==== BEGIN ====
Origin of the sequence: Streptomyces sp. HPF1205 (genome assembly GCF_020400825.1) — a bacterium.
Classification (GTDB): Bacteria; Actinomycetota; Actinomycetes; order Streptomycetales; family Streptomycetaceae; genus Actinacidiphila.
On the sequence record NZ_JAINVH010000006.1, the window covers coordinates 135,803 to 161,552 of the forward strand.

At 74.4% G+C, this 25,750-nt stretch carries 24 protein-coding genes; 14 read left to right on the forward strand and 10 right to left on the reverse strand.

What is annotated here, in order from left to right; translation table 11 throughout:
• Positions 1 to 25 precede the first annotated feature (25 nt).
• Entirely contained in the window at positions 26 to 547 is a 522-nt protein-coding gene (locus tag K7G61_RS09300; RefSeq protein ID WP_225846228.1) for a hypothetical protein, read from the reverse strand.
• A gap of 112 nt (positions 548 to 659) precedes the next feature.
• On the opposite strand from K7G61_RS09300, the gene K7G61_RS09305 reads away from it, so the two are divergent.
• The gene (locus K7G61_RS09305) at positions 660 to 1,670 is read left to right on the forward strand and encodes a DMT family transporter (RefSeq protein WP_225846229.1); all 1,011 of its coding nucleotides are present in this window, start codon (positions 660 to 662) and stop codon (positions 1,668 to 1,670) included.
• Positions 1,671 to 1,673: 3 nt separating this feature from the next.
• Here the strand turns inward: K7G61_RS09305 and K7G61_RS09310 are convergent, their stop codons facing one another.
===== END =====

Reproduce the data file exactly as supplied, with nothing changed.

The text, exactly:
Origin of the sequence: Streptomyces sp. HPF1205 (genome assembly GCF_020400825.1) — a bacterium.
Classification (GTDB): Bacteria; Actinomycetota; Actinomycetes; order Streptomycetales; family Streptomycetaceae; genus Actinacidiphila.
On the sequence record NZ_JAINVH010000006.1, the window covers coordinates 135,803 to 161,552 of the forward strand.

At 74.4% G+C, this 25,750-nt stretch carries 24 protein-coding genes; 14 read left to right on the forward strand and 10 right to left on the reverse strand.

What is annotated here, in order from left to right; translation table 11 throughout:
• Positions 1 to 25 precede the first annotated feature (25 nt).
• Entirely contained in the window at positions 26 to 547 is a 522-nt protein-coding gene (locus tag K7G61_RS09300; RefSeq protein ID WP_225846228.1) for a hypothetical protein, read from the reverse strand.
• A gap of 112 nt (positions 548 to 659) precedes the next feature.
• On the opposite strand from K7G61_RS09300, the gene K7G61_RS09305 reads away from it, so the two are divergent.
• The gene (locus K7G61_RS09305) at positions 660 to 1,670 is read left to right on the forward strand and encodes a DMT family transporter (RefSeq protein WP_225846229.1); all 1,011 of its coding nucleotides are present in this window, start codon (positions 660 to 662) and stop codon (positions 1,668 to 1,670) included.
• Positions 1,671 to 1,673: 3 nt separating this feature from the next.
• Here the strand turns inward: K7G61_RS09305 and K7G61_RS09310 are convergent, their stop codons facing one another.